In my book, Capitalists, Arise!, I discuss why inequality in America became what it is, and why stakeholder capitalism is such an important part of the journey of humanity towards the good.

I’ve also written about evil and how evil is still part of who we are. I’ve learned from evolutionary anthropology that the genetic code which enabled us to succeed in our millions of years in the jungle where we grew up, where narcissism, entitlement, and greed were some of the most critical ingredients to our survival then, are among the reasons that we’re still around today. I also learned that some of those genes are still within us, so under stress or when we allow ourselves to become detached from the reality of communal life or the duty to be a citizen with responsibility and accountability for each other, when we forget or deny those obligations, we are on the way back to the jungle.

The need to understand that those instincts are still within us, and that the battle needs to be a daily ritual since every day we’re going to make hundreds of decisions, is vital. Yes, constant decisions about who we chose to be that day, tomorrow or the rest of our lives are ongoing. It is and always will be a daily battle.

“The future business in the 21st century requires all critical stakeholders to be supported and consistently enhanced through creative innovations. The entrepreneurial spirit that has built America over the past 100 years must be rekindled and reimagined. That’s the essence of stakeholder capitalism.”

What advice do you offer to young people beginning their careers?

My advice to young people is to be careful about the companies they join to make sure that their personal values and aspirations happen to be the values and aspirations that have been proven in practice by that company. Don’t be tempted for the next $5,000 or $10,000 to work someplace without a purpose, without meaning, but just for money. Over the long term, companies without values and purpose are not going to be the successful companies where you can have a meaningful life. In my view, that’s the best advice to give a young person.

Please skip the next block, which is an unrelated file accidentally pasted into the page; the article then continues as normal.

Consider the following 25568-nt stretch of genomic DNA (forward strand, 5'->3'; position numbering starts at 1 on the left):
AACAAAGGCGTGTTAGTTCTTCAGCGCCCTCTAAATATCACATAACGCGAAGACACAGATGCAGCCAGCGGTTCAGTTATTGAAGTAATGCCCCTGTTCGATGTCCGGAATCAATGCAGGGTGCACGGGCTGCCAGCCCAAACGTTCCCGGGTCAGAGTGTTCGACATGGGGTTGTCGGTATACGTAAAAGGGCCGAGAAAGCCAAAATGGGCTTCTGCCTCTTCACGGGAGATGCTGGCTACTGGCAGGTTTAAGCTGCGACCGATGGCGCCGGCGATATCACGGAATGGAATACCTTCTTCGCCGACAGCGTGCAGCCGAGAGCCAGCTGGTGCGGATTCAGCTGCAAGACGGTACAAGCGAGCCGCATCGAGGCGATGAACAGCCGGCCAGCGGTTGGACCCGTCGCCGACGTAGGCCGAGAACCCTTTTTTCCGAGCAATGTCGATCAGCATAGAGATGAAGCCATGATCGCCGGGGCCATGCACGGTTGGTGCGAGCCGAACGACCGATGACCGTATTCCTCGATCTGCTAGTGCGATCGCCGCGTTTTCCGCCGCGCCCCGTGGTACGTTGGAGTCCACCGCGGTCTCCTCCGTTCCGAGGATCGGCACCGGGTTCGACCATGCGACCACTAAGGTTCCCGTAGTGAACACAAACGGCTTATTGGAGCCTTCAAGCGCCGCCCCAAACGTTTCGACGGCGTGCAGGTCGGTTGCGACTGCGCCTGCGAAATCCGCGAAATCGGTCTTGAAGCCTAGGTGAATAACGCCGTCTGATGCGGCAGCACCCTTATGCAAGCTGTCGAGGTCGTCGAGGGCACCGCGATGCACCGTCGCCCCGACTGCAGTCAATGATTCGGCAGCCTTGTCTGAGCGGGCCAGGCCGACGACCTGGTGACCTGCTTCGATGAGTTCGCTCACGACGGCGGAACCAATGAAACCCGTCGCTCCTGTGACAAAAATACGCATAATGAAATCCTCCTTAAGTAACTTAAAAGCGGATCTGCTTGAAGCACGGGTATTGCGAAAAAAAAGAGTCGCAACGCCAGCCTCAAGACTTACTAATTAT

Secondly, enduring success comes from being a good person. So, practice being a good person, not only in your personal life, but in your business life as well. Don’t have two different personas, one when you go to the office and sharpen your elbows and one at home when you are with your loved ones. Be the same person. Care about your colleagues, care about your employees, and care about those who work directly for you.

You are known to be an optimistic person. With so many challenges facing the world today from public health to climate change to social justice to income inequality, are you still optimistic about the future of America?

Absolutely, categorically, I am an optimist. The truth is that I can’t think of a single problem confronting us that we can’t address, that we cannot solve. They are there to be had. Yes, there are some caveats. We need the will to do it. We need the will to solve our problems. That journey of solving our problems starts with defining the problems the right way, looking the problem in the eye, speaking the truth, looking at the facts. I believe that once we can agree on what the problem is, we can come together even as disparate people - red, blue, purple, pink, whatever – and deal with it. Throwing out solutions without getting agreement on the problem is unlikely to work. Next, we must come to embrace the need for a common good. We need to be citizens in the country, not just squatters. Citizenship carries with it responsibilities and accountability.

Finally, the advice to the young resonates for us all. Being good people frees us to create, to imagine, to rekindle the entrepreneurial spirit in all of us. At some point in the future are better days for us, our businesses, our country and future generations. There are many committed, dedicated women and men, determined to help make that happen. So yes, I remain optimistic.